The point is dishonesty. In particular, dishonesty in quoting. When confronted, the perpetrator of today will often hide behind the assertion that what was presented was "essentially" true. And indeed, if there is no ultimate truth, and the quotation--as modified through ellipses or other changes--supports the presenter's version of the truth, then so what?

The problem is that engaging in the argument and assembling supporting "facts" is worthless if there is no agreement on ground rules. So the quoter will try to hoodwink the reader by setting up a theory and presenting supportive "facts". But if the "facts" are shown to be untrue, then the presenter will still be "correct" because under his view of the truth he's right anyway.

If this is the ultimate belief, why don't the people who do this say so at the beginning, saving me the effort of trying to refute their arguments when they're not really engaging in argument. That is, they seem to be playing "by the rules" to sucker you in, but, when caught, abjure the rules.
8.25.2007 11:06am
DG:
"Policies designed to get Palestinians to leave (for whatever reason) is hardly consistent with supporting the creation of a Palestinian state in the occupied territories. Which even at best is a clear undermining of the road map."

jvarisco: not that you care, but he said this in 1988 - over a decade before the "Roadmap for Peace" was laid out and 5 years before Oslo. There is little doubt that educated Palestinians who have emigrated are far better off then those in, say, Jordanian or Lebanese refugee camps. Ask one - they'll tell you.
8.25.2007 12:05pm
jvarisco (www):
DG) I fail to see the relevance of that. If the Palestinians got a state - and were no longer in camps - they would be better off there too. As would many of the early zionists had they emigrated to the US rather than Israel, or created a homeland without a bunch of neighbors who wanted to kill them. The fact is that any peace settlement is going to involve the creation of a Palestinian state on the West Bank, and policies trying to reduce the population are in direct opposition to this. If Sharon is serious about peace, he should have worked to improve the situation on the ground in order to faciliate stability, and discarded his fantasies of all the Palestinians just leaving.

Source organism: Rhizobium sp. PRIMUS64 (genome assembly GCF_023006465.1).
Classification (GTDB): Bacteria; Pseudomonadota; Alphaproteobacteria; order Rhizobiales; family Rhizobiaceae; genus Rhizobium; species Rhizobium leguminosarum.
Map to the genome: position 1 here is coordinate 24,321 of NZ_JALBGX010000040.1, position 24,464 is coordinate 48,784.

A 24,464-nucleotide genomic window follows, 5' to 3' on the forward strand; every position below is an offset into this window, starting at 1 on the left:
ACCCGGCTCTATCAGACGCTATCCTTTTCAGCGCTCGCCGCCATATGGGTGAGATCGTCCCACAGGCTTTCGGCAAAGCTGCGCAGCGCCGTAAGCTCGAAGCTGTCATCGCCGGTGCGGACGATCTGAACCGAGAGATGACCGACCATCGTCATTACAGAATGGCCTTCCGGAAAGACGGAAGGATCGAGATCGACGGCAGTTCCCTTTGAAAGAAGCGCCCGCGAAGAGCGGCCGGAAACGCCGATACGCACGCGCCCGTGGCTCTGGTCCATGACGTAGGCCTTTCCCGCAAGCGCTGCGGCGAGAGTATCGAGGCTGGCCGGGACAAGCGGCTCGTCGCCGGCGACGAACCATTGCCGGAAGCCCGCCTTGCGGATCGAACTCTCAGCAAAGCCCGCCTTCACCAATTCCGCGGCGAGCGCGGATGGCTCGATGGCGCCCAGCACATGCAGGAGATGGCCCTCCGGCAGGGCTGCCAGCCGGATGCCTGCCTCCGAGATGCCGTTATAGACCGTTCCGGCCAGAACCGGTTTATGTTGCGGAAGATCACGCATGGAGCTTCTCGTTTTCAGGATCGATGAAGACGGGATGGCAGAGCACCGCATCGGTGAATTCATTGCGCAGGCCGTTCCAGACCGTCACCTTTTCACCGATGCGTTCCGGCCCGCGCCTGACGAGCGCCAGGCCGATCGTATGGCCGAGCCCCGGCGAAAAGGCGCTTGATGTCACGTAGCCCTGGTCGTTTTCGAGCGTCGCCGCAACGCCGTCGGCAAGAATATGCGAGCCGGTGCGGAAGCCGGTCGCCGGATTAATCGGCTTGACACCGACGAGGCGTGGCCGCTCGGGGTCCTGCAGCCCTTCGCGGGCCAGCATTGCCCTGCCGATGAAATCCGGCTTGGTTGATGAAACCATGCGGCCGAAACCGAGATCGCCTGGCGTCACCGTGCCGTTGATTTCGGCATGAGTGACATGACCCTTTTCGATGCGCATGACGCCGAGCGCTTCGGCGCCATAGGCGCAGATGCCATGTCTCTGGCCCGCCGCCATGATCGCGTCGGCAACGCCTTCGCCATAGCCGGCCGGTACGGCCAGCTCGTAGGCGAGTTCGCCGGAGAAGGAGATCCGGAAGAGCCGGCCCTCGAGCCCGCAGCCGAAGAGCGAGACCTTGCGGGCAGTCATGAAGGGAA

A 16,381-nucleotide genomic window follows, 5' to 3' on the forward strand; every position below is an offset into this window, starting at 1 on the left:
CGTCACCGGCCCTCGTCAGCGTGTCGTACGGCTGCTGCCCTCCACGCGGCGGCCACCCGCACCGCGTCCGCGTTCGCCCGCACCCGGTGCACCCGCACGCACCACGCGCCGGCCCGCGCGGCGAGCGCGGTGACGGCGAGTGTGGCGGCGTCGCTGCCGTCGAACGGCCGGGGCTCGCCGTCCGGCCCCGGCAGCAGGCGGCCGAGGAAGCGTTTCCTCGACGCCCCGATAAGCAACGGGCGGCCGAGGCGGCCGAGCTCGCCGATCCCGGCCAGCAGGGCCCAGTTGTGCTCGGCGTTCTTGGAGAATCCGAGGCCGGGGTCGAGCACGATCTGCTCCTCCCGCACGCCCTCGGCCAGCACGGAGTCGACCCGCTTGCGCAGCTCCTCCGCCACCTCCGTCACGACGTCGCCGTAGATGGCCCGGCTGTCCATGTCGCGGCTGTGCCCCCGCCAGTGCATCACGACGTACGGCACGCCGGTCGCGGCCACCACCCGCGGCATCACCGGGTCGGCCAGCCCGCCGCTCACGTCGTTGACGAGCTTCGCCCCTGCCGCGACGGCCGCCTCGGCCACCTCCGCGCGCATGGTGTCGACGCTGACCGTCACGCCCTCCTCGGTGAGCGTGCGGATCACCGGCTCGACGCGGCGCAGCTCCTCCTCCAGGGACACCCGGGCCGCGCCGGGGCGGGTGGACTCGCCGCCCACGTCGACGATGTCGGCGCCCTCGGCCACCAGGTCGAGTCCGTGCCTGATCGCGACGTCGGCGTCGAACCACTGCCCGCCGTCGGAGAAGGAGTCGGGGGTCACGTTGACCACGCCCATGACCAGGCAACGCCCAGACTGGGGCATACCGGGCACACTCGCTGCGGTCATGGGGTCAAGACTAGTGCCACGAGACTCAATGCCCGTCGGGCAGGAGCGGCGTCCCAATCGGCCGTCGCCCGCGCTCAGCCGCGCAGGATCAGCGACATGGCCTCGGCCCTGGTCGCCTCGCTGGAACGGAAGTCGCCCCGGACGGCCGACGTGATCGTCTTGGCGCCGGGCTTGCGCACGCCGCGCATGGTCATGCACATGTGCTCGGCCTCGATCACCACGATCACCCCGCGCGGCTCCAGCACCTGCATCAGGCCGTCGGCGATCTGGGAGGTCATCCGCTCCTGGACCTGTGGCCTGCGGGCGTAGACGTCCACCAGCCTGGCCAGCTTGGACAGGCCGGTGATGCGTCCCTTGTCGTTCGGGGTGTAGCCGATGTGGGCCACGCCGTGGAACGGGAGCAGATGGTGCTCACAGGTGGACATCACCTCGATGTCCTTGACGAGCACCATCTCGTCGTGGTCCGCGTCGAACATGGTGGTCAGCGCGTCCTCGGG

8.25.2007 12:16pm
therut:
I am shocked to know the media lies and publishes propaganda and shows bias in so called reporting. The media is a disgrace. But what is new? Nothing under the sun. The media is the opiate of the masses. Funny. Bet they keep giving their little awards to each other and patting themsleves on the back while most people snicker at them.
8.25.2007 12:20pm
Passing By:
Next up, Prof. Bernstein explains the quote attributed to Moshe Dayan, "we have no solution, you shall continue to live like dogs, and whoever wishes may leave."
8.25.2007 12:25pm
DavidBernstein (mail):
Varisco, as of 1988, Sharon was the leading advocate of Greater Israel, and of course was against the establishment of a Palestinian state. If that was all the quote was meant to convey, no one would bother, because that's well known. Not irrelevantly, 1988 was three years before the fall of the Soviet Union, and many Israelis began to look more favorably on the creation of a Palestinian state when they no longer feared it would be a Soviet client state, as it likely would have been before that.
8.25.2007 12:30pm
DavidBernstein (mail):
Actually, I said Sharon was speaking in Hebrew because he's Israeli, and that's the language Israelis speak. The only reason he'd speak in English is if he were talking to an English-speaking audience, and there is zero indication in the article that this was the case.
8.25.2007 12:31pm